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How Would a Socialist System Deal with a Pandemic?

Capitalist governments around the world are taking unprecedented measures. Yet these remain fettered by the anarchy of the market. A socialist society could simply send everyone on stay-at-home, paid vacation for a month or two. 

Nathaniel Flakin

April 6, 2020
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Around the world, capitalist governments are taking unprecedented measures to deal with the pandemic. To name just a few examples:

For decades, we have heard that measures such as these were simply impossible. Now, these supposedly impossible state interventions in the free market are coming on a daily basis. As one New York Times columnist wrote, “Everyone’s a socialist in a pandemic.”

Nonetheless, these unprecedented measures remain firmly within the logic of capitalism. A capitalist market always requires a state to protect the tiny minority who own the means of production from the vast majority who have to work for them, and also to regulate the capitalists’ competition among each other. Neoliberal ideology tells us that the market should be able to regulate everything — but this has always been a deception used to justify cuts to state programs for the working masses while simultaneously guaranteeing state subsidies for corporations.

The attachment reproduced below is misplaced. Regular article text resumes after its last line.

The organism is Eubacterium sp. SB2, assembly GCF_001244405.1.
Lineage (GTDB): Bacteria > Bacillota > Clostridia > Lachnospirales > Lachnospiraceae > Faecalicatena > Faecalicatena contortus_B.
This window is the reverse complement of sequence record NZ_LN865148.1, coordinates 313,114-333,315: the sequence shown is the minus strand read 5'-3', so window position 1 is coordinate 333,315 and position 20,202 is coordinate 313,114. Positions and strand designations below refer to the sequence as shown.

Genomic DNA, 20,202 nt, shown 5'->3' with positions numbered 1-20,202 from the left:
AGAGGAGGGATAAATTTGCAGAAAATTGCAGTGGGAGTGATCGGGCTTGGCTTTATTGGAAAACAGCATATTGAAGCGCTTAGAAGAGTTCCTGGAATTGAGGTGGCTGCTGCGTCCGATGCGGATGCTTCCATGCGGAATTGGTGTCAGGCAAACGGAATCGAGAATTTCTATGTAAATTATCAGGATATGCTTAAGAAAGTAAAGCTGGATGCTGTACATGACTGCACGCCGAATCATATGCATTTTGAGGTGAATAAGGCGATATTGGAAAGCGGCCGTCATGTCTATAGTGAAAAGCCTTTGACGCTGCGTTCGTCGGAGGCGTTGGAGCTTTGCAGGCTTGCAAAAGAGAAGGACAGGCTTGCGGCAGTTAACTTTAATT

The capitalist nature of these measures reveals itself again and again. We see this in:

The world’s response to the pandemic is based on the anarchy of the capitalist market. What we are experiencing is not even remotely “socialism.” It is more like a capitalist wartime economy — but a very poorly organized one, given the advanced decay of bourgeois society.

Socialist Response

So how would a socialist society respond to a global pandemic? To answer this question, it is important to understand that, despite what Bernie Sanders or Alexandra Ocasio-Cortez might say, socialism does not just mean a capitalist economy with universal health care and free college. Socialism is much more than a Scandinavian welfare state in which capitalists still own the means of production.